Chronic pain represents a challenging condition, as it can be disabling, severe and intractable, causing both distress and suffering. Every year, European national health systems spend economic resources on drugs and therapies, often without any clear or permanent result [16–19]. A precise diagnosis is arduous and medical doctors can only rely on patients’ descriptions of symptoms; this is why it is really hard to decide which is the best formulation, for the best antinociceptive efficiency, at different pain stages. Clinicians, before surgery, do not have guidelines to follow on the best biological formulation and dose; they usually have to choose between continuous analgesic treatment or on-demand opiod therapy. In fact, opioids are used in chronic pain therapy but the healing is overtaken by side effects, as well as respiratory and cognitive dysfunctions and immune impairment [20–22]. In particular, opioid therapy is at the centre of a long debate because of its contrasting role in releasing pain and inducing, at the same time, tolerance and addiction . It can be reasoned that the problem lies in the lack of statistical data about the right dose for drug utilization and long-term efficacy. It is not clear whether different opioid formulations can lead to diverse effects, or whether the main goal in this field should be to achieve pain control or better rescue functional abilities. Moreover, the genetic and metabolic processes causing pain conditions are still not confirmed. The absence of objective tests and biological markers, to monitor risk factors and pain development, leads to a deceptive and negative consideration of opioid consumption. However, in this confused background, an excessive inflammatory response seems to have a key role in the pathophysiology of chronic pain, and different opioids or diverse opioids administrations show various effects on immune system, as well as immunosuppression or immunostimulation, or both . In particular, hyperalgesia can be considered the result of synergy across immune, nervous and peptidergic systems. Immune and immune-related cells, such as vascular endothelial cells and keratinocytes, secrete anti-inflammatory cytokine, opioid peptides and proresolution lipid mediators to block pain. Thus, the question is open: is this cooperating mechanism involved in pain defence or in enhancing damage? To answer the question, we must remember that each immune system cell type has a role in the process. For example, mast cells, which release vasodilator mediators, as well as histamine and bradykinin, have been found next to the primary nociceptive neurons and participate in nociceptor sensibilization. However, it is not clear which specific mediators regulate the event [25–27]. Macrophages are normally recruited, in the site of injury, by inflammatory cytokines (i.e. TNF-α, IL-15) and contribute to mechanical allodynia. Thus, macrophages participate in the sensitization of nociceptors and neuropathic pain development, by releasing soluble mediators themselves (i.e. MIP-1α CCR1–CCR5) . Moreover, macrophage depletion partially reduces mechanical and thermal hyperalgesia without alteration of mechanical allodynia . Neutrophil migration to the site of damage is linked to inflammatory pain. These cells are recruited, influenced by afferent neurons during neurogenic inflammation and generate impulses, releasing P substance and calcitonin gene-related peptide. Neutrophil migration is also influenced by IL-1 . The complement system participates in inflammatory hyperalgesia and chronic pain; C5a anaphylotoxin, belonging to the complement cascade, acts as a potent attractant of neutrophils once linked to C5aR1 neutrophil receptors. In rodent models, C5a and C3a injection produces hyperalgesia; C5a and C3a ex-vivo application sensitizes C fibres, facilitating neutrophil migration and hyperalgesia and C5a activates the spinal microglia during neuropathic pain [31–34]. Considering lymphocytes, their role in the sensitization of nociceptors is not clear yet. There is evidence that T-helper 1 (Th1) and 2 (Th2) lymphocytes have different functions in the generation of pain: Th1 lymphocytes release pro-inflammatory cytokines (i.e. IFNγ, IL-2) facilitating neuropathic pain, Th2 lymphocytes release anti-inflammatory mediators (i.e. IL-4, IL-10, IL-13) inhibiting the process . Natural killer cells and B lymphocytes are also recruited during inflammation but there is no evidences of their involvement in the development of neuropathic pain, in animal models [36–38]. However, human studies have shown that opioid therapy could functionality influence natural killer cells and B lymphocytes [10, 11], and interferes with pain expression and pathological evolution in osteodegenerative syndrome . Moreover, studies suggest that opioids must be used with care in patients who are already immunosuppressed by disease or by other concurrently administered drugs, because opioid therapy (1.5–4 mg/day) increases μ-opioid receptor (MOR) mRNA levels in lymphocytes of 65% compared with controls and 47% compared with pre-treatment values. Even higher levels (an increase of 142% compared with controls and 135% with pre-treatment values) were observed in patients treated with morphine plus bupivacaine (0.2–0.4 mg/day). Elevation of MOR mRNA levels was confirmed in patients after 24 months of treatment and the percentage of natural killer cells was significantly decreased .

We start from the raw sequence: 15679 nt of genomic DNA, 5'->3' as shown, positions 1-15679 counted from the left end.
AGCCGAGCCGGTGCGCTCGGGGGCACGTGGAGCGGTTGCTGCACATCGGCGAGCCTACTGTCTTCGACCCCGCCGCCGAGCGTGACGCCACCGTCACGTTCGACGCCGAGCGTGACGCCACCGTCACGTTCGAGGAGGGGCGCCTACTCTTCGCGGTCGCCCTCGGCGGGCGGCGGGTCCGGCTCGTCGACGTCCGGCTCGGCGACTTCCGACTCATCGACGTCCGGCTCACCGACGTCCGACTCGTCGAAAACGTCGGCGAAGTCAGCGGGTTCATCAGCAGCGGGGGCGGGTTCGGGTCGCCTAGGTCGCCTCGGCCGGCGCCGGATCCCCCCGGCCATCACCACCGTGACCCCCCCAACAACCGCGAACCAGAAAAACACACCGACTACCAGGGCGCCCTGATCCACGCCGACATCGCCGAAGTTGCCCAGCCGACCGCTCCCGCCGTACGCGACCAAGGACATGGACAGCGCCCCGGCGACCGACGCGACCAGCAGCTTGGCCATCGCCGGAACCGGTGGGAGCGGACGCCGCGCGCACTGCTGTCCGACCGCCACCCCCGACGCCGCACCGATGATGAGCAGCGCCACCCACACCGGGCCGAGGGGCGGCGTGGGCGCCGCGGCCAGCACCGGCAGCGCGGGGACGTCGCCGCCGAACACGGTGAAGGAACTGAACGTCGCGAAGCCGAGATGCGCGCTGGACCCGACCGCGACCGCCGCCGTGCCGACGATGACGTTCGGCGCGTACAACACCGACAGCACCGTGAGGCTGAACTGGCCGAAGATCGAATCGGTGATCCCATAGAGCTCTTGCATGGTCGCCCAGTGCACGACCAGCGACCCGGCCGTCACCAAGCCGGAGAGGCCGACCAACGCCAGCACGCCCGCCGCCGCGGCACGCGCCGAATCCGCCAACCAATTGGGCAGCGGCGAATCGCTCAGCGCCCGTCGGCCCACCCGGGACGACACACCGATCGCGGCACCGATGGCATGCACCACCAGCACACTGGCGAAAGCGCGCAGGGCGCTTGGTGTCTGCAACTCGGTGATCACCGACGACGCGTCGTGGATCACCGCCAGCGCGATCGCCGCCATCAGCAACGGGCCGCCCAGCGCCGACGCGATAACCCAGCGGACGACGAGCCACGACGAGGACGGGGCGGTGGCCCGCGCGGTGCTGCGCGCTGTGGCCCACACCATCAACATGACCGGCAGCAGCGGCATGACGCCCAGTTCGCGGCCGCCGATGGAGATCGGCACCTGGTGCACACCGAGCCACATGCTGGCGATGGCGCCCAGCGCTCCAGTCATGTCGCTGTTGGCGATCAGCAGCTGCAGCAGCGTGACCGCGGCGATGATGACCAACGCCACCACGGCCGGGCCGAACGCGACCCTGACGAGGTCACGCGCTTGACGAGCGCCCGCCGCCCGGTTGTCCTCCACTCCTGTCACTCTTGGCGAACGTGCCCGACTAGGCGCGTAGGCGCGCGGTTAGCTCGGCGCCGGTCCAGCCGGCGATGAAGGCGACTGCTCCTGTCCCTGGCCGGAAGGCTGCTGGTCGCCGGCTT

At this point, the involvement of immune cells, cytokines, soluble mediators and their specific receptors in the pathophysiology of pain has to be considered as a starting point for a debate. Where does pain pathology take its origin? We could suppose that it is due to an incorrect release of such mediators by the blood cells. It could be possible that the quantity of released factors is not enough for defence. We could also hypothesize an over-release of mediators or an incorrect delivery. It could be possible that the specific receptors, on the target cells, are qualitatively or quantitatively expressed in a nonphysiological way, by producing a persistent sensitivity.